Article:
David Limbaugh: Republican Party Can't Afford More Liberal Leaders - I suppose I could be accused of over-dramatizing, but I truly worry about the direction this nation is headed when contemplating a presidential race where the choices are liberal and liberal-light. If John McCain is the GOP nominee, that's what we'll be faced with, despite the Herculean efforts of some to spin it otherwise. In that case, the presidential candidates of both parties would be willing to use the bully pulpit and governing power of the presidency to suppress political speech, punish producers, oil companies and drug companies, open wider our borders, cater to the whacko environmental movement and its junk-science-driven pseudo-consensus on global warming, nominate judges who don't "wear their conservatism on their sleeve," close Gitmo, confer constitutional civil liberties on enemy combatants, end life-saving interrogation techniques, demonize evangelical conservatives, and obstruct efforts of conservative Republican legislators. (READ MORE)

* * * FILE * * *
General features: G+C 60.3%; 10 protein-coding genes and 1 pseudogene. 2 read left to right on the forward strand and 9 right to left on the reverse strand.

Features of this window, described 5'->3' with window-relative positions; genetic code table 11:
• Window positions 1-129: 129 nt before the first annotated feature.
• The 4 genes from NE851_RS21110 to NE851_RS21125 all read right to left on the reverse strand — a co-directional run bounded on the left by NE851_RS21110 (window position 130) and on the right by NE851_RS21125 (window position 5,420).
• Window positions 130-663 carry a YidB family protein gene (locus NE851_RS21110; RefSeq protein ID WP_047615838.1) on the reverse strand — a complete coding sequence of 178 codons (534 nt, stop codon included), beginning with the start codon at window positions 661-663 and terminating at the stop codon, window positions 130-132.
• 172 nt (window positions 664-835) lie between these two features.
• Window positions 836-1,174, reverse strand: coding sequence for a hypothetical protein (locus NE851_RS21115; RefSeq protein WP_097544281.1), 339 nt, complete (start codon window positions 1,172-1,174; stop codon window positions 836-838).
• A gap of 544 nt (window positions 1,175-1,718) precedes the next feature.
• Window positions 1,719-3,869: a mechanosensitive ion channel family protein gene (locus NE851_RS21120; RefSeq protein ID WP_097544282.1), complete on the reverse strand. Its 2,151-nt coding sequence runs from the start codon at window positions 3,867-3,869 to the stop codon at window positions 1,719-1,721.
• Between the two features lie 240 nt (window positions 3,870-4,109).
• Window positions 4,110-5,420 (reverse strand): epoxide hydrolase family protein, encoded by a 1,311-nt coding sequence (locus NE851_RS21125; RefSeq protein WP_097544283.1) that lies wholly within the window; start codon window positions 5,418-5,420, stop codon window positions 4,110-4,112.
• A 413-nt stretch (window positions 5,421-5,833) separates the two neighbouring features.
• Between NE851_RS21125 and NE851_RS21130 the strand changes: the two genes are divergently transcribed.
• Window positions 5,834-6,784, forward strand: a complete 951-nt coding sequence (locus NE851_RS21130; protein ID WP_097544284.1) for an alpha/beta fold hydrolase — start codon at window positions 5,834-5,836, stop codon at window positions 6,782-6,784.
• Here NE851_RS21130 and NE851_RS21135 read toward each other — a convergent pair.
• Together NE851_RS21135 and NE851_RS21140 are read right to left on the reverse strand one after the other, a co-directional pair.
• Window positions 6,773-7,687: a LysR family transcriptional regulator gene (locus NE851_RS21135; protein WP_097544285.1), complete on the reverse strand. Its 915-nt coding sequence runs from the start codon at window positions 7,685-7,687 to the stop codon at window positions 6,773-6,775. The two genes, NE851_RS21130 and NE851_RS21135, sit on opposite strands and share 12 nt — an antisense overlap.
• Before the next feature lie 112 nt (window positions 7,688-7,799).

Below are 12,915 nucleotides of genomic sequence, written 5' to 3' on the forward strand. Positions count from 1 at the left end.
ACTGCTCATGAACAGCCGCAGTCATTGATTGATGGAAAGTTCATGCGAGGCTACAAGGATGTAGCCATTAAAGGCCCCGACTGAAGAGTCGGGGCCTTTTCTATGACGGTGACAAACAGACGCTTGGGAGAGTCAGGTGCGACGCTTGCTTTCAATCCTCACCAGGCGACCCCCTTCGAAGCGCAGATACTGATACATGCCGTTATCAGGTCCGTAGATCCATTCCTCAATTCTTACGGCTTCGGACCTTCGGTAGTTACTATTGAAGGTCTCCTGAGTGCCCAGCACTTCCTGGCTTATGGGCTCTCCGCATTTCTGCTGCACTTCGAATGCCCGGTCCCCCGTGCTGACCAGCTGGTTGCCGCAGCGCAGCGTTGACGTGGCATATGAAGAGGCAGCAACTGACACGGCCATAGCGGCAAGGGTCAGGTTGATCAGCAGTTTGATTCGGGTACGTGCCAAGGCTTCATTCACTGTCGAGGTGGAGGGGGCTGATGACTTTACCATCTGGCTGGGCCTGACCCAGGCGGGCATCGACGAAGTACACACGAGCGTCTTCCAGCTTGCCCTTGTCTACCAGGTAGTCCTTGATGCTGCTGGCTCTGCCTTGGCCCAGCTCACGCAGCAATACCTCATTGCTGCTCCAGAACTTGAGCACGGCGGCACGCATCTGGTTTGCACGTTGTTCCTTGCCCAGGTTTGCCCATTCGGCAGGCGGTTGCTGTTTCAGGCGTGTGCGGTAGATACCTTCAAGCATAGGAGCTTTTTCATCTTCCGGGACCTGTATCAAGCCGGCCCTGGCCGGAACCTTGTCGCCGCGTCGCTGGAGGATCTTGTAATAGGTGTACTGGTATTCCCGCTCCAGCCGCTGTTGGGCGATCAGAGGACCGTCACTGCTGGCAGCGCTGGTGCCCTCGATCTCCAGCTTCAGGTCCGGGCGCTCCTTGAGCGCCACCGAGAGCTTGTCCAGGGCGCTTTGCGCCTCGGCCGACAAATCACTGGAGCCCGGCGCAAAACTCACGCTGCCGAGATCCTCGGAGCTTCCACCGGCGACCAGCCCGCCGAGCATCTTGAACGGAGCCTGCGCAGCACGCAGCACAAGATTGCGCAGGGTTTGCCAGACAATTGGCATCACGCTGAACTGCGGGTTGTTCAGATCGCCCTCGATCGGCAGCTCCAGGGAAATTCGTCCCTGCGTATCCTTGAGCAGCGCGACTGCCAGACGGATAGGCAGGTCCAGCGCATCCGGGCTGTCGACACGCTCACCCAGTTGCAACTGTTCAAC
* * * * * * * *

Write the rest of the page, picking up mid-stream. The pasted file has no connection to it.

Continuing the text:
Chuck Norris: Will Romney Buy the White House? - Mitt Romney might go down in history as the presidential candidate who spent more of his personal income than any other in his pursuit to win the White House. It is estimated that he already has used $35 million of his roughly $250 million personal fortune. And if Mitt makes the cut to be the Republican nominee, during the next 10 months, he surely will surpass Ross Perot's $60 million infusion into his own 1992 candidacy. To me, such excessive self-financing of one's campaign is not only a competitive injustice that rivals the use of steroids by athletes but also a fundamental flaw in the general race for president, which requires better campaign finance reform. (READ MORE)

Stuart Epperson: The Law of Unintended Consequences: Well meaning efforts to target indecency could come back to haunt us - On January 19, 2006, Salem Communication's Chairman of the Board, Stuart Epperson presented testimony to the Senate Commerce committee on the FCC's involvement in regulating decency. It is as relevant today as it was then. On behalf of Salem Communications Corporation, I want to thank Chairman Stevens, Inouye, and the other Members of the Committee for conducting this hearing on the very important issue of Decency in the broadcast and cable industries. My partner Ed Atsinger and I founded Salem Communications Corporation, which owns and operates commercial radio stations in virtually all the major markets in this country. (READ MORE)